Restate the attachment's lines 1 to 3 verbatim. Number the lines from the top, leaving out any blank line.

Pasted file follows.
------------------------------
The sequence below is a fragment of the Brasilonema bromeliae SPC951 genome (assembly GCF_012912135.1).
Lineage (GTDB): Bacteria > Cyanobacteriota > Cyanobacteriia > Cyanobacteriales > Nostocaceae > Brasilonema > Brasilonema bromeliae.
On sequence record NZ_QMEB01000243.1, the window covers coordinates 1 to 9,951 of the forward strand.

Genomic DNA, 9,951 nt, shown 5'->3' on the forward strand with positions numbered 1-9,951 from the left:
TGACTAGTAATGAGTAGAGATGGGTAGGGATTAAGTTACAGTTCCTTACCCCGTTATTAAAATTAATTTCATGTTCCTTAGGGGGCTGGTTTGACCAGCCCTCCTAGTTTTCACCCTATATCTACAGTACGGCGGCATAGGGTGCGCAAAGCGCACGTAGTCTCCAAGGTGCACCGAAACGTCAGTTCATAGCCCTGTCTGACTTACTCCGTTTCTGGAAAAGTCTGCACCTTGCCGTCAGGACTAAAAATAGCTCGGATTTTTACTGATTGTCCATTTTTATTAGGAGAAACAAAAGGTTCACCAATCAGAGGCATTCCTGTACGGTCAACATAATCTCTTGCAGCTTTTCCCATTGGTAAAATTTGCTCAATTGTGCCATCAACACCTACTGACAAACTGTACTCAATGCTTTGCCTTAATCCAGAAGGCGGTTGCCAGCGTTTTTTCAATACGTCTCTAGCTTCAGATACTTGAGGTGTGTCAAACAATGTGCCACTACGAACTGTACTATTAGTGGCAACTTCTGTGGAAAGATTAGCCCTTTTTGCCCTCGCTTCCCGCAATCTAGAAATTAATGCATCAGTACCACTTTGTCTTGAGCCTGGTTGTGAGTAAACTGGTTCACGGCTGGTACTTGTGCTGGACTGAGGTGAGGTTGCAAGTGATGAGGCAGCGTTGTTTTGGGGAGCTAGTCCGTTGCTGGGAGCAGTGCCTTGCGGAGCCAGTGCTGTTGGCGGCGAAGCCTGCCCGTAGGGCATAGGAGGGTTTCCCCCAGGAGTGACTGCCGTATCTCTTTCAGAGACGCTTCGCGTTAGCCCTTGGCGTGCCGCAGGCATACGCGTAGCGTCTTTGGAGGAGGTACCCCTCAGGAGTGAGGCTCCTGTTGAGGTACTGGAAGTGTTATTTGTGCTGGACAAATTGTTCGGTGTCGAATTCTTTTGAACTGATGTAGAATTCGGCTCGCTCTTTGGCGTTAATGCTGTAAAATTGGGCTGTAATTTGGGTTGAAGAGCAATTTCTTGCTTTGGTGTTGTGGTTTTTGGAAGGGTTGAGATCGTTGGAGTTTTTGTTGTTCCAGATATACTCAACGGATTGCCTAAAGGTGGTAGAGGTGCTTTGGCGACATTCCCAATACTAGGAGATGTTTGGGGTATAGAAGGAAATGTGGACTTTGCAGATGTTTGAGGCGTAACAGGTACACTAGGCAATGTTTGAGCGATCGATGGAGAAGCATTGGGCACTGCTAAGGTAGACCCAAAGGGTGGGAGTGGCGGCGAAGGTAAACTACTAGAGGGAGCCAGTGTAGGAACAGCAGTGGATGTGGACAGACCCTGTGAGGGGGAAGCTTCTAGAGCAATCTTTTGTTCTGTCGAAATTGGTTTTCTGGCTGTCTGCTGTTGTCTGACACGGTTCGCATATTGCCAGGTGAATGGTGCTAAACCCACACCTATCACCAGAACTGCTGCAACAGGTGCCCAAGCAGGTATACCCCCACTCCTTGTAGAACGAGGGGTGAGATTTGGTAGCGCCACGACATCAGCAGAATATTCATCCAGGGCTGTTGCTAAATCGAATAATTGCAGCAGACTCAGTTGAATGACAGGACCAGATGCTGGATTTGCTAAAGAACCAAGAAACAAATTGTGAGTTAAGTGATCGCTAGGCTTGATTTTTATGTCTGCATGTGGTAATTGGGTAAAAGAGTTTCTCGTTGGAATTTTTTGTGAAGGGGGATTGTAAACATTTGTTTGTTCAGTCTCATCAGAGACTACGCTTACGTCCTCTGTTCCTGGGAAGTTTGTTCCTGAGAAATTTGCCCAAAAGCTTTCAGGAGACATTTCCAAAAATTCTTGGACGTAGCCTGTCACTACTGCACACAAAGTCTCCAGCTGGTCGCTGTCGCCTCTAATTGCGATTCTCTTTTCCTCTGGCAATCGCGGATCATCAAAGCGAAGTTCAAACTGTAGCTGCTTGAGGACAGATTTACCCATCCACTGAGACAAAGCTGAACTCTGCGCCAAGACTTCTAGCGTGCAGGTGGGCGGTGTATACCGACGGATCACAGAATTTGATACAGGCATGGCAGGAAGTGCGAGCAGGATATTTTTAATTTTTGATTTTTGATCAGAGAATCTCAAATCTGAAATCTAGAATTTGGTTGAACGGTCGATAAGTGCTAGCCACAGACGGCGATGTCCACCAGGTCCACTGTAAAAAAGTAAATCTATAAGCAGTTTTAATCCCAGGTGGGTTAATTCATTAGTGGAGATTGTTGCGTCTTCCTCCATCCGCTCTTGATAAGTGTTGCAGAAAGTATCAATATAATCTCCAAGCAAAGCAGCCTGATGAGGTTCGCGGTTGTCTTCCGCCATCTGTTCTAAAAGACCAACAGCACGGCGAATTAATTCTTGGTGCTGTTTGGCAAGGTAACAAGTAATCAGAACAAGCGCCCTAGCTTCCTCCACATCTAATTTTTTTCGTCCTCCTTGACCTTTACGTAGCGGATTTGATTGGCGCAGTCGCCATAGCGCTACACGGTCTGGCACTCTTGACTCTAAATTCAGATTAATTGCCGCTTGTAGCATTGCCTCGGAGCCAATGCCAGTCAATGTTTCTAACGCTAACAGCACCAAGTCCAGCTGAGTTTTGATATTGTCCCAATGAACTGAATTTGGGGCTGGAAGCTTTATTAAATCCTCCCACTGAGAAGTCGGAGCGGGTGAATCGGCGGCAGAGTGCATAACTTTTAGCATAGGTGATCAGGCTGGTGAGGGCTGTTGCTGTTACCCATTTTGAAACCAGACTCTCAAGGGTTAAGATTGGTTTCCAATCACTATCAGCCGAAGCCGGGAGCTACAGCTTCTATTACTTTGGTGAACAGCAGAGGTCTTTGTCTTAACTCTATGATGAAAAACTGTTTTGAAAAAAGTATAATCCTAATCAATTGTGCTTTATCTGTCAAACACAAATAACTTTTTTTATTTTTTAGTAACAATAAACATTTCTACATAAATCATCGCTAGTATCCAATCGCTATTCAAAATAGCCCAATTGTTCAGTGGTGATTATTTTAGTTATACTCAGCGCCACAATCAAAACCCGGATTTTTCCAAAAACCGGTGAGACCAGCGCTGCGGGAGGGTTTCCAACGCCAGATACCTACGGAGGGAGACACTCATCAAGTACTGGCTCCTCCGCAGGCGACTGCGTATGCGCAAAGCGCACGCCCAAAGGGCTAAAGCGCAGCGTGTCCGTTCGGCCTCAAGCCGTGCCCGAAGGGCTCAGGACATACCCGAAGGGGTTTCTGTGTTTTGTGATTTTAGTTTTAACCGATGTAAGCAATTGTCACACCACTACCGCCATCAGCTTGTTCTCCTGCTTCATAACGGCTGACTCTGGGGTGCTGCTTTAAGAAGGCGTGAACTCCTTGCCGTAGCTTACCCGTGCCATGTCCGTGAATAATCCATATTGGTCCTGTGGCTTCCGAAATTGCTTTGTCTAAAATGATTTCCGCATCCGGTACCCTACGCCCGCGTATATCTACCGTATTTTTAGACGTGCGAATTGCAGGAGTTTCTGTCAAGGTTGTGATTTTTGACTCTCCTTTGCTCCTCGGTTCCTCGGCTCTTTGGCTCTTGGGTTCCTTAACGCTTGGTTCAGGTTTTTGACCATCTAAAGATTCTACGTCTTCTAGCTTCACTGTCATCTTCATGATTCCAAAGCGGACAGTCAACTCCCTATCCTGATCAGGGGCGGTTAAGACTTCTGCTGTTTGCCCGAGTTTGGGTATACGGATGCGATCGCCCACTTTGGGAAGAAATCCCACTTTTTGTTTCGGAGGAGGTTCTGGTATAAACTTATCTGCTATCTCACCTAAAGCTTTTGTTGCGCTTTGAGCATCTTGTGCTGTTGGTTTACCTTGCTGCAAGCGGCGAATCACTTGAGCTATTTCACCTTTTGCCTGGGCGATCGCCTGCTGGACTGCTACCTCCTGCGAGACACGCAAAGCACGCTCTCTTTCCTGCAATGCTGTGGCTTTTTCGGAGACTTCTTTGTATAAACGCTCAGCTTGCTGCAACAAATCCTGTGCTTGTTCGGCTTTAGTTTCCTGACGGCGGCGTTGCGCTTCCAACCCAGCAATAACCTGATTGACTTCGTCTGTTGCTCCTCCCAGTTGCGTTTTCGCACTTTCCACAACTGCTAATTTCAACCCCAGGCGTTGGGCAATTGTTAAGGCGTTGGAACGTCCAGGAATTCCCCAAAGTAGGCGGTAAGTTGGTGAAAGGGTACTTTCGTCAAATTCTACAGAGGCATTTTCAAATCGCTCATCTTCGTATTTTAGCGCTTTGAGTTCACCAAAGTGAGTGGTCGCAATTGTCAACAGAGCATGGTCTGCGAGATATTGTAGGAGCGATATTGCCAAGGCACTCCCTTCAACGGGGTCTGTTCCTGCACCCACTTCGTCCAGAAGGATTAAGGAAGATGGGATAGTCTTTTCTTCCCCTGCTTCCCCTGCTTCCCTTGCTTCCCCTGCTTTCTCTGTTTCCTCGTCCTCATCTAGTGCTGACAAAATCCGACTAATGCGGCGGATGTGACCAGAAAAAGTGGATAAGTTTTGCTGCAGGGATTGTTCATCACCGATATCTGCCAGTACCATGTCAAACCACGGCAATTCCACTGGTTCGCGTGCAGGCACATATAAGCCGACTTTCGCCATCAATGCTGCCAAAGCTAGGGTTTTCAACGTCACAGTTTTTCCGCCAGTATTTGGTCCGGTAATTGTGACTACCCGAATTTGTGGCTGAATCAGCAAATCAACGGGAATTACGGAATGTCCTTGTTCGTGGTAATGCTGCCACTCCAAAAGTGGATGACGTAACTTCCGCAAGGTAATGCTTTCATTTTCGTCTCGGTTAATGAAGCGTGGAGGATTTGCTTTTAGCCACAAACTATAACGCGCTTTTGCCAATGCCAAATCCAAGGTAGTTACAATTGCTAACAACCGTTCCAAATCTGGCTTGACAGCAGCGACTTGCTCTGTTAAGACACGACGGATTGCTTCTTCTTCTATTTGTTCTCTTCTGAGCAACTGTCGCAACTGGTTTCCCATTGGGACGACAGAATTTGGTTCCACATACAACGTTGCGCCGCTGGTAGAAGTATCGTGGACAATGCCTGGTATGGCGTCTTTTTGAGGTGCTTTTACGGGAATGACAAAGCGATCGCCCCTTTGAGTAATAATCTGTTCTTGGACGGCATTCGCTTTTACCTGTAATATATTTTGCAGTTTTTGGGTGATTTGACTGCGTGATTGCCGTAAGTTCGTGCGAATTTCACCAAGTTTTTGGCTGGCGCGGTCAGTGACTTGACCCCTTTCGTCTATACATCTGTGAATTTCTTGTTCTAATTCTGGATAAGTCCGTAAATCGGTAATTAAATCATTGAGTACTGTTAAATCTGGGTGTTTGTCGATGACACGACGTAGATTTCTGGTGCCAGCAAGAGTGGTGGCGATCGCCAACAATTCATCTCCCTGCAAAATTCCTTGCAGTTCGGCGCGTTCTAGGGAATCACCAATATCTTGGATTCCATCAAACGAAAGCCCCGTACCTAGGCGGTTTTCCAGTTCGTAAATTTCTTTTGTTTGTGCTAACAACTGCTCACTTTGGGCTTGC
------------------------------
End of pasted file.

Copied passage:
The sequence below is a fragment of the Brasilonema bromeliae SPC951 genome (assembly GCF_012912135.1).
Lineage (GTDB): Bacteria > Cyanobacteriota > Cyanobacteriia > Cyanobacteriales > Nostocaceae > Brasilonema > Brasilonema bromeliae.
On sequence record NZ_QMEB01000243.1, the window covers coordinates 1 to 9,951 of the forward strand.